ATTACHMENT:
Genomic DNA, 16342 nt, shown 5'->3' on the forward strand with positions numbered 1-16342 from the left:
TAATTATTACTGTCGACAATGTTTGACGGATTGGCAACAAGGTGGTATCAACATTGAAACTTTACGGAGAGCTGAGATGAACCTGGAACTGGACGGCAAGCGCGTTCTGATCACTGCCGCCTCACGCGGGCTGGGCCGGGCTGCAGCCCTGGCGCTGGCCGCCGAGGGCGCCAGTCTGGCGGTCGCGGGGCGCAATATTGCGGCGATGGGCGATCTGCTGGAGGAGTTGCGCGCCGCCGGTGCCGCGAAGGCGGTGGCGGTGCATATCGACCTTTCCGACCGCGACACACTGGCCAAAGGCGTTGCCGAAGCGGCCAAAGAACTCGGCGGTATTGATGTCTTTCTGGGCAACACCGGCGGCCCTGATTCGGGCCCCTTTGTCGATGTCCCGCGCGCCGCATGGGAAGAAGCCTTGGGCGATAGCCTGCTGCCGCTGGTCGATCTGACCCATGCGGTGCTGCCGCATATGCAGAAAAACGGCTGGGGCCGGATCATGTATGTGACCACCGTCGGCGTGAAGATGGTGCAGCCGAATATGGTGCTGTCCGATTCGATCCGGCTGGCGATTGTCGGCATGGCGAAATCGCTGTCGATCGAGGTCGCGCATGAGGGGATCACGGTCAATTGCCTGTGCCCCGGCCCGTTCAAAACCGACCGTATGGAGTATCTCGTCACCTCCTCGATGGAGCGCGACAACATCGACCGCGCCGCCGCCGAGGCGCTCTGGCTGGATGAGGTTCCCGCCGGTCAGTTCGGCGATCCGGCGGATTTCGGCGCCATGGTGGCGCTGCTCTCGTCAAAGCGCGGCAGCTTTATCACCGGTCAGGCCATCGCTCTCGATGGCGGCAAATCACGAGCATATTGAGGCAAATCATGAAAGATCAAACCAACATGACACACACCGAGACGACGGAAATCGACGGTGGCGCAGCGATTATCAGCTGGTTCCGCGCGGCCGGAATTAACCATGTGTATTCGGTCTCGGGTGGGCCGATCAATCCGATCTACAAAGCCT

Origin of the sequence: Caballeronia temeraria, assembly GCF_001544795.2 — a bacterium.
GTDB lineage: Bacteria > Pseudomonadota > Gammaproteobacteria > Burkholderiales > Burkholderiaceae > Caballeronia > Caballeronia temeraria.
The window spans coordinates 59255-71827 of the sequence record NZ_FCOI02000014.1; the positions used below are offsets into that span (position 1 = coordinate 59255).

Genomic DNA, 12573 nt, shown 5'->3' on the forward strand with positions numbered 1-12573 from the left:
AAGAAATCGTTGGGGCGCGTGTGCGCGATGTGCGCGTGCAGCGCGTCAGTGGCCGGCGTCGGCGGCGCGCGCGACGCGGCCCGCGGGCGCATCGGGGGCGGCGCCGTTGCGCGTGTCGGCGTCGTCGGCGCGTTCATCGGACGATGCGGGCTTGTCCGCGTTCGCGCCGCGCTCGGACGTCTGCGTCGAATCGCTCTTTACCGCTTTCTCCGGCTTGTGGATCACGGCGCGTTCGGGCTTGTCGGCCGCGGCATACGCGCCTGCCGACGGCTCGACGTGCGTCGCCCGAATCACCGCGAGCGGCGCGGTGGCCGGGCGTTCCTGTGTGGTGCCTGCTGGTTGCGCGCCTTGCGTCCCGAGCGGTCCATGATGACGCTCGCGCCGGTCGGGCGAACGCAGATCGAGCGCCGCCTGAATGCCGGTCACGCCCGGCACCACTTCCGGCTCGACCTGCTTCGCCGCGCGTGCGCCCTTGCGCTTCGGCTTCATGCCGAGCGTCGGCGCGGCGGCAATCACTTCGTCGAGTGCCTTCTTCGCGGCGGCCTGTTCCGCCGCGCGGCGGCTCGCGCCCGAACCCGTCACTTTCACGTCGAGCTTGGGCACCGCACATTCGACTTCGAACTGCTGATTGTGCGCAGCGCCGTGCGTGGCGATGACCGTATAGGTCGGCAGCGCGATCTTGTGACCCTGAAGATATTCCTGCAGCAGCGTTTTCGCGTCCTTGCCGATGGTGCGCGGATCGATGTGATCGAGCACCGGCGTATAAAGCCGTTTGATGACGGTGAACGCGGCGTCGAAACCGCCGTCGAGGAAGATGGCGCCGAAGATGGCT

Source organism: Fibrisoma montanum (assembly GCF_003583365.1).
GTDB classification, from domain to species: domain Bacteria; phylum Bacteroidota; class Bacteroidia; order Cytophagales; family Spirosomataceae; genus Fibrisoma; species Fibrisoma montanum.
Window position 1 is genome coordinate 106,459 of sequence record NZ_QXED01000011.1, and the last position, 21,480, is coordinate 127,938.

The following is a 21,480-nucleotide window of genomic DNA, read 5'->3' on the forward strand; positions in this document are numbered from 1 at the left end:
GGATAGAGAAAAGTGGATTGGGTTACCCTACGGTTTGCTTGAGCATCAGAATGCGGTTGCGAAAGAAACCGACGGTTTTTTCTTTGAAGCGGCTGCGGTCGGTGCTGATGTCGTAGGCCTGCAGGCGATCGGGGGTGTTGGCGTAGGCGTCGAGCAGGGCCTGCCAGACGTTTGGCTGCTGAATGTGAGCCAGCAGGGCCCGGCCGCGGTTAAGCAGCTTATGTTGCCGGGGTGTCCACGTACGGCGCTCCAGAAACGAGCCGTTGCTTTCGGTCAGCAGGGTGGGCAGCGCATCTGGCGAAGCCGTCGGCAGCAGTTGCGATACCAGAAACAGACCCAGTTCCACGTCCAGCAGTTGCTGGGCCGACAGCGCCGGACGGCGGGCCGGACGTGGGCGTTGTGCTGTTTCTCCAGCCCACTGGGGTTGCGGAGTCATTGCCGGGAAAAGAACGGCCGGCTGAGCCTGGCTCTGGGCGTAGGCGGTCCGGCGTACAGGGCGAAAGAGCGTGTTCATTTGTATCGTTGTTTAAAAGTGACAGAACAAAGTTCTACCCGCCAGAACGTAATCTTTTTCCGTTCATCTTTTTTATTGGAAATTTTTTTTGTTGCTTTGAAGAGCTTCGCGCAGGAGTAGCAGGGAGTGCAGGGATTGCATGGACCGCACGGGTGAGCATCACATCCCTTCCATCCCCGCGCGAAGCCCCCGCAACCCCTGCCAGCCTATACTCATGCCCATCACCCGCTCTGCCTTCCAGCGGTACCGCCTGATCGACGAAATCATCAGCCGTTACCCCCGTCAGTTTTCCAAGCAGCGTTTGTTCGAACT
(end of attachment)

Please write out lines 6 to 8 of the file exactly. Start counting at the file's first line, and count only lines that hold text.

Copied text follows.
Genomic DNA, 12573 nt, shown 5'->3' on the forward strand with positions numbered 1-12573 from the left:
AAGAAATCGTTGGGGCGCGTGTGCGCGATGTGCGCGTGCAGCGCGTCAGTGGCCGGCGTCGGCGGCGCGCGCGACGCGGCCCGCGGGCGCATCGGGGGCGGCGCCGTTGCGCGTGTCGGCGTCGTCGGCGCGTTCATCGGACGATGCGGGCTTGTCCGCGTTCGCGCCGCGCTCGGACGTCTGCGTCGAATCGCTCTTTACCGCTTTCTCCGGCTTGTGGATCACGGCGCGTTCGGGCTTGTCGGCCGCGGCATACGCGCCTGCCGACGGCTCGACGTGCGTCGCCCGAATCACCGCGAGCGGCGCGGTGGCCGGGCGTTCCTGTGTGGTGCCTGCTGGTTGCGCGCCTTGCGTCCCGAGCGGTCCATGATGACGCTCGCGCCGGTCGGGCGAACGCAGATCGAGCGCCGCCTGAATGCCGGTCACGCCCGGCACCACTTCCGGCTCGACCTGCTTCGCCGCGCGTGCGCCCTTGCGCTTCGGCTTCATGCCGAGCGTCGGCGCGGCGGCAATCACTTCGTCGAGTGCCTTCTTCGCGGCGGCCTGTTCCGCCGCGCGGCGGCTCGCGCCCGAACCCGTCACTTTCACGTCGAGCTTGGGCACCGCACATTCGACTTCGAACTGCTGATTGTGCGCAGCGCCGTGCGTGGCGATGACCGTATAGGTCGGCAGCGCGATCTTGTGACCCTGAAGATATTCCTGCAGCAGCGTTTTCGCGTCCTTGCCGATGGTGCGCGGATCGATGTGATCGAGCACCGGCGTATAAAGCCGTTTGATGACGGTGAACGCGGCGTCGAAACCGCCGTCGAGGAAGATGGCGCCGAAGATGGCT

Source organism: Fibrisoma montanum (assembly GCF_003583365.1).